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Christianity and the Holocaust of Hungarian Jewry

Moshe Y. Herczl
Translated by Joel Lerner
Copyright Date: 1993
Published by: NYU Press
Pages: 310
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  • Book Info
    Christianity and the Holocaust of Hungarian Jewry
    Book Description:

    The complicity of the Hungarian Christian church in the mass extermination of Hungarian Jews by the Nazis is a largely forgotten episode in the history of the Holocaust. Using previously unknown correspondence and other primary source materials, Moshe Y. Herczl recreates the church's actions and its disposition toward Hungarian Jewry. Herczl provides a scathing indictment of the church's lack of compassion toward - and even active persecution of - Hungary's Jews during World War II.

    eISBN: 978-0-8147-4481-9
    Subjects: Religion

Table of Contents

  1. Front Matter
    (pp. i-vi)
  2. Table of Contents
    (pp. vii-viii)
  3. Preface and Acknowledgments
    (pp. ix-x)
    Rachel Herczl
  4. 1 The Preparatory Years
    (pp. 1-78)

    The tragedy of Hungarian Jewry reached its climax between May 15 and July 7, 1944. During this period nearly half a million Jews were expelled from Hungary to the death camps. The removal of the Jews from Hungary—except for those of the capital, Budapest—was absolute, and was executed rapidly and efficiently. This dramatic event, unusual even against the background of the Holocaust, did not take place in a vacuum. Its roots grew out of a relationship that had persisted over generations between an expelled people and the population from which they were removed.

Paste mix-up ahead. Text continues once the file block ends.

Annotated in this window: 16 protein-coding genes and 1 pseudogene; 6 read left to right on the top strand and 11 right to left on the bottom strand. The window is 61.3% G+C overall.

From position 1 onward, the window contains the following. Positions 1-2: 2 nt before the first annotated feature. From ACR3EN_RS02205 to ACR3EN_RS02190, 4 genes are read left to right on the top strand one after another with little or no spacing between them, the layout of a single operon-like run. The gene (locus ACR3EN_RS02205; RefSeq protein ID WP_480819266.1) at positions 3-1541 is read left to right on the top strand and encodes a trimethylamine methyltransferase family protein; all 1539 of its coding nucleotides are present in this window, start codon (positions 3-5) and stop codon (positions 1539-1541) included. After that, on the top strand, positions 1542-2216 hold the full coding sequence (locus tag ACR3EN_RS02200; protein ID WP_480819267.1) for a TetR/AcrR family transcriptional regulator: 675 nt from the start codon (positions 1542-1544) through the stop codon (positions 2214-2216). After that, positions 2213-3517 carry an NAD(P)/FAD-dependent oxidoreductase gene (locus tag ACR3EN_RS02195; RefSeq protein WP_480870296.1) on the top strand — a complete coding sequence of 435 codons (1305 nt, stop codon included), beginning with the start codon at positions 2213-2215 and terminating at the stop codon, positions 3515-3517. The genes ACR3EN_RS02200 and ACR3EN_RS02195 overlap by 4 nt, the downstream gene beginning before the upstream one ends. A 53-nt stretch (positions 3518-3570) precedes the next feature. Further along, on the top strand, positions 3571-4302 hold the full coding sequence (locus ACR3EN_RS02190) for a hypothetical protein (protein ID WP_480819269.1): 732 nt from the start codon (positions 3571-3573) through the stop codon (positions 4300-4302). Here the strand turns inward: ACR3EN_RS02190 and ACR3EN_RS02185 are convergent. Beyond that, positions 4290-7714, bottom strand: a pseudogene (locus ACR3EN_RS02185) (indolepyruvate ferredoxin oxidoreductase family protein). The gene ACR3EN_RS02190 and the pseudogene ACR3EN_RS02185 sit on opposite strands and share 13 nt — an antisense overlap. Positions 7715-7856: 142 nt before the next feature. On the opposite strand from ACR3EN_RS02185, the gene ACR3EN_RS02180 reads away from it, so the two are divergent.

March 19, 1944—the day...

  5. 2 Anti-Jewish Legislation
    (pp. 79-170)

    The anti-Jewish legislative process began in the spring of 1938 and lasted for some six years, up until the German invasion of Hungary in the spring of 1944. Earlier, Hungarian Jewry had enjoyed some equal rights for some seventy years, ever since the adoption of the Law of Emancipation in 1867, and as early as 1895 the status of the Jewish religion was rendered equal to that of the great Christian faiths. Equality before the law was absolute except for the limits imposed upon Jewish students under the “Numerus Clausus” Act of 1920. It was thus natural for the Jewish...

  6. 3 1944
    (pp. 171-244)

    The German invasion of Hungary on March 19, 1944, aroused no opposition among the Hungarian populace. Jozsef Darvas describes the situation in the following manner:

    The conquest of the country was carried out quietly and aroused no attention. On Sunday morning [March 19] SS units took control of the important government buildings and other key points. … Those Hungarians whose lives were not endangered by the conquest regarded events with complete indifference. As far as they were concerned, the word “conquest” was completely meaningless, for the Germans had been here before as friends and allies. As far as they were...

  7. Notes
    (pp. 245-288)
  8. Index
    (pp. 289-300)
  9. Back Matter
    (pp. 301-301)